Pascha IV

Pascha IV
2019 – Cycle C
Acts 13:14, 43-52; Psalm 100; Revelation 7: 9, 14-17; John 10: 27-30

Parents when you listen to your children, beside what your child says,
do you not listen to them with your heart?

Does not a gifted priest – confessor listen beyond the words of a penitent with his heart?

Should not a listening heart be the manner of a physician – healer?

The heart perceives things at a more profound level, does it not?  Isn’t that how Jesus listens to us?  Consider those wonderful images in our tradition of the Sacred Heart and Divine Mercy.

Wasn’t Jesus listening with his heart as he spoke with the woman of Samaria at the well? What about Jesus’ heartfelt listening to Peter when he asked whether Peter loved him? This is how Jesus listens to us…with his heart. Like an understanding parent, confessor or physician, Jesus hears more than our words. Jesus listens and understands us beyond our words.

In like manner, when we pray, do we listen to God with our heart?  Prayer is a conversation.   And part of conversing with someone is listening to them. Heartfelt listening involves giving the other person, God, our absolute and full attention.

Heartfelt listening is difficult in our times.  We have been well – trained causing us to be so easily distracted.

Our attention spans have become shorter and shorter. Many Broadway plays today are 90 minutes with no intermission. Symphonies have been reigned in to a half hour or less. A standard text message is limited to 160 characters including the spaces. CBS This Morning begins each day’s report with “Your world in 90 seconds”.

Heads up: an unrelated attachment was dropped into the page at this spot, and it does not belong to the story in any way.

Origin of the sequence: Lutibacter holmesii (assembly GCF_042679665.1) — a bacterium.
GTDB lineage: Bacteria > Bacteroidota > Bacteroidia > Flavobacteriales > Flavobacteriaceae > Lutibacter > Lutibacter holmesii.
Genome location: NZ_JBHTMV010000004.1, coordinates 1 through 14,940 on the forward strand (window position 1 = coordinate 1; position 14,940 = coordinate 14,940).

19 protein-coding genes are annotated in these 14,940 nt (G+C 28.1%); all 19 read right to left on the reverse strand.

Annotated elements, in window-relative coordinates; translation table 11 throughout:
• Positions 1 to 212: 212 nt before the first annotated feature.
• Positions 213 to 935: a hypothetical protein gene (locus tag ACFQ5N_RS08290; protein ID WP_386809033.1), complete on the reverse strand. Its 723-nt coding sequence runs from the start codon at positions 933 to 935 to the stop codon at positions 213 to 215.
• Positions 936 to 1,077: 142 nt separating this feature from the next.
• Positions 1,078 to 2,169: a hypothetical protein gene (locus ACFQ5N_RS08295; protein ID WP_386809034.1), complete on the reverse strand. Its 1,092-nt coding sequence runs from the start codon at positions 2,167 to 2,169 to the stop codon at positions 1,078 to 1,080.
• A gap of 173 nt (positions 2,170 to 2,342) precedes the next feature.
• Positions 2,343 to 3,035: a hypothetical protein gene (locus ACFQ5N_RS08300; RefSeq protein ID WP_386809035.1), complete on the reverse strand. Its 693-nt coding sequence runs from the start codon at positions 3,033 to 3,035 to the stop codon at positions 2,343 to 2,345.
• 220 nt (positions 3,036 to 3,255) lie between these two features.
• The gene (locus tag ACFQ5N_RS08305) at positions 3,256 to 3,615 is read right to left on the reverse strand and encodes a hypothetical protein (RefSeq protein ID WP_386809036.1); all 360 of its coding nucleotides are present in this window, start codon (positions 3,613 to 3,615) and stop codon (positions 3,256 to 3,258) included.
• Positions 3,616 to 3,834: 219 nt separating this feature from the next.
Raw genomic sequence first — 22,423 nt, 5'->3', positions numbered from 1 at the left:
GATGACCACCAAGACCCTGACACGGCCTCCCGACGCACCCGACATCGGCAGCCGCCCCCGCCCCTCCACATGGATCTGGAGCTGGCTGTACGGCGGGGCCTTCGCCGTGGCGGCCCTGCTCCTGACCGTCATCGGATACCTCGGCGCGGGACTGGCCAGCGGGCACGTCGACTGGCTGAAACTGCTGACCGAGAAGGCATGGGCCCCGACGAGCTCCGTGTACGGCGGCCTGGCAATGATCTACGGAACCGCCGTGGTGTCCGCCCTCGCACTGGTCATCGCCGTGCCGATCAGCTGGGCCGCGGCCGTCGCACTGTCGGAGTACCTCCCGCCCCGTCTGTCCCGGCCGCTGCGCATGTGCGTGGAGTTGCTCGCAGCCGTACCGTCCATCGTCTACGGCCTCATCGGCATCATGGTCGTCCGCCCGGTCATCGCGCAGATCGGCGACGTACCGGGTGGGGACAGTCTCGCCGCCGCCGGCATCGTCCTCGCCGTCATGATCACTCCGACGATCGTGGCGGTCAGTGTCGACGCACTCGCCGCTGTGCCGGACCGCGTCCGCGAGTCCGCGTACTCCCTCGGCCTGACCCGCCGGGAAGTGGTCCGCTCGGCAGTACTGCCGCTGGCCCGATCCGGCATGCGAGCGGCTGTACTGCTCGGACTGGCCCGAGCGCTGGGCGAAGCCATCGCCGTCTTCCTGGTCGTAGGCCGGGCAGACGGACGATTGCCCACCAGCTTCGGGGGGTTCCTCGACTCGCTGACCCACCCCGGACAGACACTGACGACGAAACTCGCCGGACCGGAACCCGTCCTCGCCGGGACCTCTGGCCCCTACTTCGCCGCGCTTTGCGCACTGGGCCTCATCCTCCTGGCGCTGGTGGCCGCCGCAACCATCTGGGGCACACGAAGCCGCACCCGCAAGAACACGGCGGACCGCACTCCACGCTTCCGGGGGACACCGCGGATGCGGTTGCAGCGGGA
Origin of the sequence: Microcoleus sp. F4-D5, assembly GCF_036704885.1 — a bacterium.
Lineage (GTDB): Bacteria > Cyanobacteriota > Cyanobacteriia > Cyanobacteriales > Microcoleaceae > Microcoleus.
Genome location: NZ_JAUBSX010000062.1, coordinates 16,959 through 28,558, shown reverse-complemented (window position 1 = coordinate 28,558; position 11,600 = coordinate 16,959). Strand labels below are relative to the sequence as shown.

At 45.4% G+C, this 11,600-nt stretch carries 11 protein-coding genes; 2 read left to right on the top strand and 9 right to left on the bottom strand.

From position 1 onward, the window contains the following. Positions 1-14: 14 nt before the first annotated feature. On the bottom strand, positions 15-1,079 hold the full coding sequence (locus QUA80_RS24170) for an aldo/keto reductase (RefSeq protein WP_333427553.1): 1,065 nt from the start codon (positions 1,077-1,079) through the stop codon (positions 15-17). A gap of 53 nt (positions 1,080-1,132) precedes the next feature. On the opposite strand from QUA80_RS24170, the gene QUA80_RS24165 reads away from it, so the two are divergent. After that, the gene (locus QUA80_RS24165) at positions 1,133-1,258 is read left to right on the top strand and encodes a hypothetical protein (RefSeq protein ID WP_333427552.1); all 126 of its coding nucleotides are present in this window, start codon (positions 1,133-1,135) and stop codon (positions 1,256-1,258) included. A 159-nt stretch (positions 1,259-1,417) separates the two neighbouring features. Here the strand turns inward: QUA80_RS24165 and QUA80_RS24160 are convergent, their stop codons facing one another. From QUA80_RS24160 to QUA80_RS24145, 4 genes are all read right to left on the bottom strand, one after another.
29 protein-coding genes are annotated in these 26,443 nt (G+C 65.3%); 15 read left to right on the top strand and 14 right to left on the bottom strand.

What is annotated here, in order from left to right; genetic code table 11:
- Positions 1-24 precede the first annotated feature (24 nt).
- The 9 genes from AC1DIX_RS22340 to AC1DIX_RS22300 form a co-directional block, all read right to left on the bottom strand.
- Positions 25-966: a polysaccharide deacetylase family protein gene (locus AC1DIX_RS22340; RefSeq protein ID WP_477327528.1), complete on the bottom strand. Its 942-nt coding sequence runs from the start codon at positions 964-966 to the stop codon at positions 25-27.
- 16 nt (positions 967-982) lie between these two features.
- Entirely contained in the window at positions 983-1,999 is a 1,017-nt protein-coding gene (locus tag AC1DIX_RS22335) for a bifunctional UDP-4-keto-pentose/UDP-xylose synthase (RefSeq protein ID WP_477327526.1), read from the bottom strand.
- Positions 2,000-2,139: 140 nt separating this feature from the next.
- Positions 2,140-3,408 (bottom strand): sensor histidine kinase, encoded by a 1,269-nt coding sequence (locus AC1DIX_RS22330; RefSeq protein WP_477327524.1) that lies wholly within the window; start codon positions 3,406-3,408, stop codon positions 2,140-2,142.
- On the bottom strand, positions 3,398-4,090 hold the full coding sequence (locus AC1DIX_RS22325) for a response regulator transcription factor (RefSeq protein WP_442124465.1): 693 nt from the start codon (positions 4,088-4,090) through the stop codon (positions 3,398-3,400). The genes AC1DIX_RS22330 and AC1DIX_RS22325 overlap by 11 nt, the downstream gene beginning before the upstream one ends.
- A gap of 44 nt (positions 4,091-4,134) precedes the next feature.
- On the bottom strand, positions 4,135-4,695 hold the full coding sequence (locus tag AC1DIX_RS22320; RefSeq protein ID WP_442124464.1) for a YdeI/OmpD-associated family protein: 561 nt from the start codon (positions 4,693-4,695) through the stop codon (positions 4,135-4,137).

We are accosted almost every waking moment by sound; and louder and louder sounds and messages compete for our attention.  Until the industrial revolution, the sleep of city dwellers was mostly disturbed by the early calls of roosters from nearby farms.

Into this noisy, brash, and loud world of ours, consider how counter intuitive our God is when speaking to us.

According to the story of the prophet Elijah, God does not speak to us through strong violent winds that crush mountains and rocks; nor through the power of earthquakes or the roaring of fire.  God speaks to us with “a still small voice”.  [See 1 Kings 19:11ff]   If God speaks and comes to us, in stillness, then silence and solitude need to be the marks a listening heart.  There is no place on earth where God is more present than in the human heart.  And no one encounters God without withdrawing into solitude and silence.  Mary ponders in her heart.  Moses, Elijah, John the Baptist all go into the desert.  The true desert is within us.  Psalm 46 teaches us the most profound form of listening: “Be still and know that I am God!

Consider all the opportunities for listening with the heart throughout the liturgy.

  • When the chimes call us to “put aside all earthy cares” and be mindful of what we are about to do.
  • The silence following each invitation of, “Let us pray.”
  • The period of silence after each of the readings, the homily and the reception of Holy Communion.

The Sacred Liturgy is a counter – cultural school to retrain us so that we might clearly hear the voice of the Shepherd.  To hear Jesus we must choose to listen.

What is Jesus speaking to your heart today?

 
Recommended Reading
The Power of Silence: Against the Dictatorship of Noise by Robert Cardinal Sarah, Ignatius Press, 2016.

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